COLLEGE STATION, Texas – Things are really buzzing this spring just in time for the honey bees to become active as the Department announces the arrival of Mark Dykes as the new Chief Apiary Inspector.
Dykes joined the Department in March after working as a supervisor at the Florida Department of Agriculture and Consumer Services, Apiary Inspection Service. He replaced Paul Jackson after his retirement in June 2013.
During the time he was a supervisor of the Region 2 with Florida Department of Agriculture, Dykes oversaw the inspections of managed honey bee colonies and supervised the region’s six apiary inspectors. Other responsibilities include conducting honey bee research and presenting findings and research results to both scientific and general audiences.
Previous to working for the state of Florida, Dykes was the Apiary Manager for Dr Jamie Ellis at the University of Florida Honey Bee Research Lab in Gainesville Florida. As the Apiary Manager, he conducted various research projects on honey bees, designed, implemented, and coordinated novel research experiments, and managed honey bee hives.
In addition, he has spoken at several venues, including the University of Florida Bee College, the American Beekeeping Conference, local honey bee clubs, and several UF/IFAS Extension Service events.
“I am very happy to be here,” Dykes said. “The Honey Bee Program here in Texas is a great program and I really am looking forward to working with everyone.”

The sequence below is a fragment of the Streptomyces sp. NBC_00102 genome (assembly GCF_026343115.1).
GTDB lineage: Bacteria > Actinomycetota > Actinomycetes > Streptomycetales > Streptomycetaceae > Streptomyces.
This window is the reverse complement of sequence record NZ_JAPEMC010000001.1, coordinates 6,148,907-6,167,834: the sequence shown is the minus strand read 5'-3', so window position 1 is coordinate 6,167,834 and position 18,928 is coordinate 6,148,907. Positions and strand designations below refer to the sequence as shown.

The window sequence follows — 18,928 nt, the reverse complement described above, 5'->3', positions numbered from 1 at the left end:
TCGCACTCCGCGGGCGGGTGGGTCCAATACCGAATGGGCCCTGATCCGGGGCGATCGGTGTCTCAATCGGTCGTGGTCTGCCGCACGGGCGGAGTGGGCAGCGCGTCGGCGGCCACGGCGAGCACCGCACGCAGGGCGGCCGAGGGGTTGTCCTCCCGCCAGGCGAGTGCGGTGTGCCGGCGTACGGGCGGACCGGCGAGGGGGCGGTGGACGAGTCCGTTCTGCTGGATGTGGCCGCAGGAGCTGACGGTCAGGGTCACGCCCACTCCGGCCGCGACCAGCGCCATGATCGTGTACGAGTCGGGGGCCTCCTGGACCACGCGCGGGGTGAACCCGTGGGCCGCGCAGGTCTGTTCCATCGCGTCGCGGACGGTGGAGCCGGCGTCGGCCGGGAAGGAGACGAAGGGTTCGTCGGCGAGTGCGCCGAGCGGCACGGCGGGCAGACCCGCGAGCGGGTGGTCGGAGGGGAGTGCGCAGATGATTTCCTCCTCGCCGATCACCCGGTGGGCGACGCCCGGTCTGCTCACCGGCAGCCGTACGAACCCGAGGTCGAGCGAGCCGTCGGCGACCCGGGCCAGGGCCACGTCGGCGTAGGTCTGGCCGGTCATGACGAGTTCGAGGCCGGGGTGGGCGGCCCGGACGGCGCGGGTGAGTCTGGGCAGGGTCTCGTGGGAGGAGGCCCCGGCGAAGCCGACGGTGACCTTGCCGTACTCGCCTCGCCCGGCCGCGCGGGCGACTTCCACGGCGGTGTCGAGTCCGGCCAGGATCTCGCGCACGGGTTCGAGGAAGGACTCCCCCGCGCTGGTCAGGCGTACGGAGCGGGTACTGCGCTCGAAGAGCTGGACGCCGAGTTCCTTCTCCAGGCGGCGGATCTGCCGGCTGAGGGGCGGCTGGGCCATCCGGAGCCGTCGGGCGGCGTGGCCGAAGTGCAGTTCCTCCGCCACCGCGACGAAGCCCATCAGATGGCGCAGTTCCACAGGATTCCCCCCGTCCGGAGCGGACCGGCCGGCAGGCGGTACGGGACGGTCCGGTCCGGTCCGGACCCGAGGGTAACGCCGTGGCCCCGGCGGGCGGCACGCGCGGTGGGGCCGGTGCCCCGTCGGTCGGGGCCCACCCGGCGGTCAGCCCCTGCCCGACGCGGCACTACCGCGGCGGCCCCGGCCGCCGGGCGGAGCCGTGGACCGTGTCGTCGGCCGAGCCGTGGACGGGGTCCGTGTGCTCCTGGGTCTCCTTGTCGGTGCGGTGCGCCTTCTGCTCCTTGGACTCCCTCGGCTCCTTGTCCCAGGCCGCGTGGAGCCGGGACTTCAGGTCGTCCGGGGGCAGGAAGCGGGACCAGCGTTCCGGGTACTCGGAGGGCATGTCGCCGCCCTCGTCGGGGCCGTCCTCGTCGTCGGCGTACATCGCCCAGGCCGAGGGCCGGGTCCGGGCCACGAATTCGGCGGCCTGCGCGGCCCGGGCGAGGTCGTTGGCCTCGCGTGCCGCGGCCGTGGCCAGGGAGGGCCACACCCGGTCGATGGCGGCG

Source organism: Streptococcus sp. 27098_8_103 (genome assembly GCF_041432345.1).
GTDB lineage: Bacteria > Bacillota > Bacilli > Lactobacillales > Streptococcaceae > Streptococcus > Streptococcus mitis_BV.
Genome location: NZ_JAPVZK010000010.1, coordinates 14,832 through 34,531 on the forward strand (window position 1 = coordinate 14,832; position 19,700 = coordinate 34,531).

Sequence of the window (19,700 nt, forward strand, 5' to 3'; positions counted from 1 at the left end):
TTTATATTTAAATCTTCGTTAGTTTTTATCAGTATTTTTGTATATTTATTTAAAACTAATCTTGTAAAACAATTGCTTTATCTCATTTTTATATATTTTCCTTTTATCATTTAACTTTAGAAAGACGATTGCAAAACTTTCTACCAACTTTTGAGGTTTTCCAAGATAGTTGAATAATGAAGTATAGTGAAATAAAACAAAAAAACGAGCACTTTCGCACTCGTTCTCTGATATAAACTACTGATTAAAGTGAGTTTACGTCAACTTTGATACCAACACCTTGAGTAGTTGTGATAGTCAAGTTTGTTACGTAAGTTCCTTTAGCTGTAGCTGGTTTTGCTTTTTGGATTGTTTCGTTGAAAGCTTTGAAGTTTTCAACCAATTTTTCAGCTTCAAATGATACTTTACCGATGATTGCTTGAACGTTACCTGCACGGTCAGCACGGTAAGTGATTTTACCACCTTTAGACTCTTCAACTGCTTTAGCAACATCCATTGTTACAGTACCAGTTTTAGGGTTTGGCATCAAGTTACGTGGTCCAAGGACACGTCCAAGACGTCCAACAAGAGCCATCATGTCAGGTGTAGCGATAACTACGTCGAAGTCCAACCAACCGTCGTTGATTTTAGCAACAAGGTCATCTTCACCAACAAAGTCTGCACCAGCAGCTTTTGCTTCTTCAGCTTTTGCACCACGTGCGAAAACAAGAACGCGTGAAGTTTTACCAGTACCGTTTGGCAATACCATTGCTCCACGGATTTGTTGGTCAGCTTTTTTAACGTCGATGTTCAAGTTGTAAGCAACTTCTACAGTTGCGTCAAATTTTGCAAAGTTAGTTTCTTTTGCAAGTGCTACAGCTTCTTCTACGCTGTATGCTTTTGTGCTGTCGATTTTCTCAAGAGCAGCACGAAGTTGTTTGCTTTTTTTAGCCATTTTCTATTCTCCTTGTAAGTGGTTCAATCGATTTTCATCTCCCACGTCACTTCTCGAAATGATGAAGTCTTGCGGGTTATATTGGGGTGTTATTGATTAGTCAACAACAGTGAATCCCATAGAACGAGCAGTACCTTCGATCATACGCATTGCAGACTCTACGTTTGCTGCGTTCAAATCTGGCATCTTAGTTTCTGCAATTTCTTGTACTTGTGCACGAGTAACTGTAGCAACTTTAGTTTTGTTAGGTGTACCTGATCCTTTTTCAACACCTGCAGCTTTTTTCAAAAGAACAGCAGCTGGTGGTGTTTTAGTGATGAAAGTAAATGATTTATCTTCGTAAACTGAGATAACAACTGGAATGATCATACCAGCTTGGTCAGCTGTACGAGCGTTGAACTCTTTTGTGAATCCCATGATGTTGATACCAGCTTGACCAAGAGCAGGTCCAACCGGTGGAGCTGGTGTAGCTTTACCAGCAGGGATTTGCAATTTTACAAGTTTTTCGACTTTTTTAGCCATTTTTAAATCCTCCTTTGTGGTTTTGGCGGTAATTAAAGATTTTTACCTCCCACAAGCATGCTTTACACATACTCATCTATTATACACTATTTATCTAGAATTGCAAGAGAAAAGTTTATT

Dr. David Ragsdale, Head of the Department of Entomology said, “We were very fortunate to attract someone with Mark’s experience and deep understanding of how to operate an apiary inspection program.” After a nationwide search Mr. Dykes was identified by the search committee which had two Texas Beekeeper Association representatives, TBA President Blake Shook and TBA member Clint Walker provided insight into the search process.
Dykes currently is working on a research project with Dr. Jamie Ellis, at the University of Florida, collecting samples of African and Cape honey bees for the purpose of designing a rapid identification method for each subspecies.
Dykes said that identification of the Cape honey bee (Apis mellifera capensis) is potentially very important due to the parasitic behaviors of workers on African bee (Apis mellifera scutellata) colonies. Accidental introduction of Cape honey bees into the Unites States could cause widespread problems for the apiary industry and there are currently no reliable identification methods.
Dykes received his Bachelor of Science degree in Natural Resource Conservation from the University of Florida and Associates in Arts degree in Biology from Hillsborough Community College in Tampa. He also served in the United States Coast Guard.